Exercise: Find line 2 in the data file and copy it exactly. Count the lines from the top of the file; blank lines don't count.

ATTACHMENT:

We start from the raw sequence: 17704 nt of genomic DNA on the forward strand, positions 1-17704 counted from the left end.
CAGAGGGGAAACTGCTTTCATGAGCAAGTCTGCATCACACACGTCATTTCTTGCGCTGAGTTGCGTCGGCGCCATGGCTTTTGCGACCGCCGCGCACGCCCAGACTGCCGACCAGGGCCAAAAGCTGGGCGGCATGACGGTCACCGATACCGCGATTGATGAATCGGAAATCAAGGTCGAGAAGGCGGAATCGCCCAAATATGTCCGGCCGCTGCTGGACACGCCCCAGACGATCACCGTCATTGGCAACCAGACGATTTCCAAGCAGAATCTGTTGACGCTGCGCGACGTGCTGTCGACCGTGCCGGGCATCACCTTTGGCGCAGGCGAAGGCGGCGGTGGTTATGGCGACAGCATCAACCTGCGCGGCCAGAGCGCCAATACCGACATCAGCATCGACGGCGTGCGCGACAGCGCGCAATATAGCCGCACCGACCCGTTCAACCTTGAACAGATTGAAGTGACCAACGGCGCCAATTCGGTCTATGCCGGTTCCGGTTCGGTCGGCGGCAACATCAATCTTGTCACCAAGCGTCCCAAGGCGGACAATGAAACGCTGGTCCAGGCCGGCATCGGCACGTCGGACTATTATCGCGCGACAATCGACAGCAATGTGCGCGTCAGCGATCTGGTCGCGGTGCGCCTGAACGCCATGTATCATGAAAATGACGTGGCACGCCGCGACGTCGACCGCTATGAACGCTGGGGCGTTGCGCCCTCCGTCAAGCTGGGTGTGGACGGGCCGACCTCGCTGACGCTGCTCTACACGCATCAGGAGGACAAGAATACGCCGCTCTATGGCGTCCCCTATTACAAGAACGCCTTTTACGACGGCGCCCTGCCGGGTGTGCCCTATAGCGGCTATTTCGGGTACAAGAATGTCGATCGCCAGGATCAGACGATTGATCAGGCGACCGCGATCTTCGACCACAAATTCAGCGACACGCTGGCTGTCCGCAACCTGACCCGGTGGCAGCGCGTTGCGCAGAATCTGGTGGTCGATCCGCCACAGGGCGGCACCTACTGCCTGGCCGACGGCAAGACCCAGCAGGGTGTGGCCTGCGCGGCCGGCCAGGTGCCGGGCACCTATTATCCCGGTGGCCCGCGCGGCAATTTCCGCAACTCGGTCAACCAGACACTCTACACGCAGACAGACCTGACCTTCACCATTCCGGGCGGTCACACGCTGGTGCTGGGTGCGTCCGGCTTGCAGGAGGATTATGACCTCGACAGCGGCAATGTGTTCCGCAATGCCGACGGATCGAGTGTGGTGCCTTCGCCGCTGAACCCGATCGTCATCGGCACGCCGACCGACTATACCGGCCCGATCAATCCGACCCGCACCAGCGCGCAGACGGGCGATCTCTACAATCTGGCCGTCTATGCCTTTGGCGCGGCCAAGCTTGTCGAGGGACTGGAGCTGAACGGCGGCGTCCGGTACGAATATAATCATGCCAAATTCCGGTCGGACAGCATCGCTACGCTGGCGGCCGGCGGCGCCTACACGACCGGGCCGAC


CAGAGGGGAAACTGCTTTCATGAGCAAGTCTGCATCACACACGTCATTTCTTGCGCTGAGTTGCGTCGGCGCCATGGCTTTTGCGACCGCCGCGCACGCCCAGACTGCCGACCAGGGCCAAAAGCTGGGCGGCATGACGGTCACCGATACCGCGATTGATGAATCGGAAATCAAGGTCGAGAAGGCGGAATCGCCCAAATATGTCCGGCCGCTGCTGGACACGCCCCAGACGATCACCGTCATTGGCAACCAGACGATTTCCAAGCAGAATCTGTTGACGCTGCGCGACGTGCTGTCGACCGTGCCGGGCATCACCTTTGGCGCAGGCGAAGGCGGCGGTGGTTATGGCGACAGCATCAACCTGCGCGGCCAGAGCGCCAATACCGACATCAGCATCGACGGCGTGCGCGACAGCGCGCAATATAGCCGCACCGACCCGTTCAACCTTGAACAGATTGAAGTGACCAACGGCGCCAATTCGGTCTATGCCGGTTCCGGTTCGGTCGGCGGCAACATCAATCTTGTCACCAAGCGTCCCAAGGCGGACAATGAAACGCTGGTCCAGGCCGGCATCGGCACGTCGGACTATTATCGCGCGACAATCGACAGCAATGTGCGCGTCAGCGATCTGGTCGCGGTGCGCCTGAACGCCATGTATCATGAAAATGACGTGGCACGCCGCGACGTCGACCGCTATGAACGCTGGGGCGTTGCGCCCTCCGTCAAGCTGGGTGTGGACGGGCCGACCTCGCTGACGCTGCTCTACACGCATCAGGAGGACAAGAATACGCCGCTCTATGGCGTCCCCTATTACAAGAACGCCTTTTACGACGGCGCCCTGCCGGGTGTGCCCTATAGCGGCTATTTCGGGTACAAGAATGTCGATCGCCAGGATCAGACGATTGATCAGGCGACCGCGATCTTCGACCACAAATTCAGCGACACGCTGGCTGTCCGCAACCTGACCCGGTGGCAGCGCGTTGCGCAGAATCTGGTGGTCGATCCGCCACAGGGCGGCACCTACTGCCTGGCCGACGGCAAGACCCAGCAGGGTGTGGCCTGCGCGGCCGGCCAGGTGCCGGGCACCTATTATCCCGGTGGCCCGCGCGGCAATTTCCGCAACTCGGTCAACCAGACACTCTACACGCAGACAGACCTGACCTTCACCATTCCGGGCGGTCACACGCTGGTGCTGGGTGCGTCCGGCTTGCAGGAGGATTATGACCTCGACAGCGGCAATGTGTTCCGCAATGCCGACGGATCGAGTGTGGTGCCTTCGCCGCTGAACCCGATCGTCATCGGCACGCCGACCGACTATACCGGCCCGATCAATCCGACCCGCACCAGCGCGCAGACGGGCGATCTCTACAATCTGGCCGTCTATGCCTTTGGCGCGGCCAAGCTTGTCGAGGGACTGGAGCTGAACGGCGGCGTCCGGTACGAATATAATCATGCCAAATTCCGGTCGGACAGCATCGCTACGCTGGCGGCCGGCGGCGCCTACACGACCGGGCCGAC